`@threads` with `@simd` performance regression on `0.7.0-alpha`

multithreading

#1

Hello,

I encountered this in one of my applications. All these tests are with 1 thread.

Here is a MWE:

 function filla!(a)
      for i2 in 1:size(a,2)
           @simd for i1 in 1:size(a,1)
                      @inbounds  a[i1,i2]=i1/i2
           end
       end
end

 function fillat!(a)
     Threads.@thread for i2 in 1:size(a,2)
           @simd for i1 in 1:size(a,1)
                      @inbounds  a[i1,i2]=i1/i2
           end
       end
end

[(n=10^i;a1=rand(n,n);a2=rand(n,n);t1=@elapsed filla!(a1);t2=@elapsed fillat!(a2);(t1,t2/t1,vecnorm(a2-a1))) for i=1:4]

Gives:

 (5.61e-7, 3201.8128342245986, 0.0)    
 (3.2746e-5, 1.9932816221828618, 0.0)  
 (0.003361921, 1.9781815218144627, 0.0)
 (0.335100165, 1.9968342778941932, 0.0)

Now remove @simd from fillat!:

 (6.66e-7, 2642.8468468468473, 0.0)    
 (3.2544e-5, 1.0197885939036382, 0.0)  
 (0.003398881, 0.9780936725940096, 0.0)
 (0.335104378, 0.9972122536698103, 0.0)

Without @simd there is no overhead for @thread which is great, but with @simd a factor of 2 regression (can be worse on more complicated examples).

Julia Version 0.7.0-alpha.0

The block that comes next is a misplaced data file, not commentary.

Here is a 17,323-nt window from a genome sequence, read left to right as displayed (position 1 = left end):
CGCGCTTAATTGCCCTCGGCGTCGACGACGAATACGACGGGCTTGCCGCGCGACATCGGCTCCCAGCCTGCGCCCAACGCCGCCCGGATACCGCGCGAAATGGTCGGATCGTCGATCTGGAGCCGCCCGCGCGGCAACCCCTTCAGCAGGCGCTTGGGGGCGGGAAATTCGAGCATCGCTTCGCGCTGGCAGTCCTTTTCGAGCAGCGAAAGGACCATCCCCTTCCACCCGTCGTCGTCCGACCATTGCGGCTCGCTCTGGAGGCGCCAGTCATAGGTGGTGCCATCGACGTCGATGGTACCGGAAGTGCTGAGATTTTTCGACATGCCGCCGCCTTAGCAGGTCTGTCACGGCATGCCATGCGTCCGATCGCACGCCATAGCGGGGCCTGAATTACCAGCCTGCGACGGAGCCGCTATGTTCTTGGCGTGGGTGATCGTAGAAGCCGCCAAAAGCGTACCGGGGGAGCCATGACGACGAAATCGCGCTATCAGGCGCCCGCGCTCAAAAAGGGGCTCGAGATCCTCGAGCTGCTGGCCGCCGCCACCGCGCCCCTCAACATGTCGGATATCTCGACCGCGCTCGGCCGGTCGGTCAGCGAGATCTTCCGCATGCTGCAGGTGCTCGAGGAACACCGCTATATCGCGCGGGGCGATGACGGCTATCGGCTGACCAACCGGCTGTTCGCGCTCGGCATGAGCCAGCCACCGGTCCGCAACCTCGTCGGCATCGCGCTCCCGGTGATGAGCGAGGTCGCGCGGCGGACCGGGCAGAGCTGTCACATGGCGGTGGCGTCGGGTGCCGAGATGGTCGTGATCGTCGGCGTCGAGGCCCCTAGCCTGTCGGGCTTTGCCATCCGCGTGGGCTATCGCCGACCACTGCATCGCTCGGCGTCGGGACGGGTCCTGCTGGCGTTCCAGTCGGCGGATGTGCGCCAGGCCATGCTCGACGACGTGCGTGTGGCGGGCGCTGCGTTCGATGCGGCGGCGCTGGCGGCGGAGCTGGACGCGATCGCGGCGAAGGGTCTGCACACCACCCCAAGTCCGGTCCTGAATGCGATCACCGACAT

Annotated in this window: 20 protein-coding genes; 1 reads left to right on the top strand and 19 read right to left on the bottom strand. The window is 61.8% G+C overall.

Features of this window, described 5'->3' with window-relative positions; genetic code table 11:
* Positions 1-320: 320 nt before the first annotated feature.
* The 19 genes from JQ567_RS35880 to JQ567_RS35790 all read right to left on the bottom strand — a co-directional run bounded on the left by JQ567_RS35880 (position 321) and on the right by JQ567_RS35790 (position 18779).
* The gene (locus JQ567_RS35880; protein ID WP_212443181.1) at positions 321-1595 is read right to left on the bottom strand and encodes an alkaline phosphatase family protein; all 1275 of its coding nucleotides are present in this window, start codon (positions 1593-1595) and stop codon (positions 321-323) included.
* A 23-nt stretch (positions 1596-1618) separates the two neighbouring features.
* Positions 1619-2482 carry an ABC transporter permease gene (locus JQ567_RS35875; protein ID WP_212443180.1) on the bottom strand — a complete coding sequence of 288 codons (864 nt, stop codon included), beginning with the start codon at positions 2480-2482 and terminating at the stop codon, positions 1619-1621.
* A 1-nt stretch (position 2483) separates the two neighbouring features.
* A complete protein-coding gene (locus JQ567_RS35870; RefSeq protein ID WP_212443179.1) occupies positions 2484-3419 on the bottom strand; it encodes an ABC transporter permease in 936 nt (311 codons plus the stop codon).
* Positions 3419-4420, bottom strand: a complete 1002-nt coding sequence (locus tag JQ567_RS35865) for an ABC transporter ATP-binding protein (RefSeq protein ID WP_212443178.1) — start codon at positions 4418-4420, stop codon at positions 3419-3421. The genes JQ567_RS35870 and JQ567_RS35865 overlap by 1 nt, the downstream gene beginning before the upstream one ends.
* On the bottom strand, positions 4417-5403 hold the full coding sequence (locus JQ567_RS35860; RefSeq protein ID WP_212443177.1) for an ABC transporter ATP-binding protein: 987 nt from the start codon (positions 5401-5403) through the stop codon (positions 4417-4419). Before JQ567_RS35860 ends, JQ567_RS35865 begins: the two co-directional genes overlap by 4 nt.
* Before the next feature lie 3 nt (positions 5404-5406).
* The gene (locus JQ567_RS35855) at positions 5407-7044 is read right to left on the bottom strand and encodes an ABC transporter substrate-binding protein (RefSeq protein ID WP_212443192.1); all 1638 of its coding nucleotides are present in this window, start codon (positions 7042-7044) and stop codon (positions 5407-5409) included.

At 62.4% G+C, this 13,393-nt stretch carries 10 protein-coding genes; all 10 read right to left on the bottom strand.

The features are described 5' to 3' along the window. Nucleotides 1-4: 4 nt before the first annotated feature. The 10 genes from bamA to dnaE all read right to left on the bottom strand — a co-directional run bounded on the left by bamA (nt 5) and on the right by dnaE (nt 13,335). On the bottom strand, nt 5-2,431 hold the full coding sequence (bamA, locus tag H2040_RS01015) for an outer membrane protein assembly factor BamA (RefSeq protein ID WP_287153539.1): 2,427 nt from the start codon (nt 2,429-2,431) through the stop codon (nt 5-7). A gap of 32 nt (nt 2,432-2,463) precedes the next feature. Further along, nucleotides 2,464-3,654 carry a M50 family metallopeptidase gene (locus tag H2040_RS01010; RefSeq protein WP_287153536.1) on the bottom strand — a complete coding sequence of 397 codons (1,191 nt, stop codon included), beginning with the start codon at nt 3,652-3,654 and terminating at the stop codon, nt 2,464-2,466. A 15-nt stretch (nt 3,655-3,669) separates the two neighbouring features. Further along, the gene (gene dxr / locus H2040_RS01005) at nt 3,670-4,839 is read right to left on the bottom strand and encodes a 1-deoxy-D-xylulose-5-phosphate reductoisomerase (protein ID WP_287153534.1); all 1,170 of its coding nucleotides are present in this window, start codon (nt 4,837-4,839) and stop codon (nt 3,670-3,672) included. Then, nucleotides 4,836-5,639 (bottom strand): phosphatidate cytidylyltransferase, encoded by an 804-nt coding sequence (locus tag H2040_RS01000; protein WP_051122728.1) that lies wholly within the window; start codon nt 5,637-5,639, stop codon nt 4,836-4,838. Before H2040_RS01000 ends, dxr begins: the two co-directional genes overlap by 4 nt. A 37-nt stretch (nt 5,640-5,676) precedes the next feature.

Commit 22590d5 (2018-05-31 00:07 UTC)
Platform Info:
  OS: Linux (x86_64-suse-linux)
  CPU: Intel(R) Xeon(R) CPU E5-2670 0 @ 2.60GHz
  WORD_SIZE: 64
  LIBM: libopenlibm
  LLVM: libLLVM-6.0.0 (ORCJIT, sandybridge)
Environment:
  JULIA_NUM_THREADS = 1

On julia 0.6.2 there is no such regression.

Is this expected/documented? Is it worth reporting?

Thanks!


#2

Ahhh, I think it is issue #15276 again (I don’t understand why @simd was triggering it thought)! I thought that was presumably fixed in:

This fixes it:

 function fillat!(a)
     Threads.@thread for i2 in 1:size(a,2)
           let i2=i2
              @simd for i1 in 1:size(a,1)
                      @inbounds  a[i1,i2]=i1/i2
              end
          end
     end
end
[(n=10^i;a1=rand(n,n);a2=rand(n,n);t1=@elapsed filla!(a1);t2=@elapsed fillat!(a2);(t1,t2/t1,vecnorm(a2-a1))) for i=1:4]
 (7.24e-7, 4.593922651933702, 0.0)     
 (3.2617e-5, 1.0026366618634455, 0.0)  
 (0.003374422, 0.984838885000157, 0.0) 
 (0.336461036, 0.9935467089270926, 0.0)

In case this proves useful to anyone :slight_smile: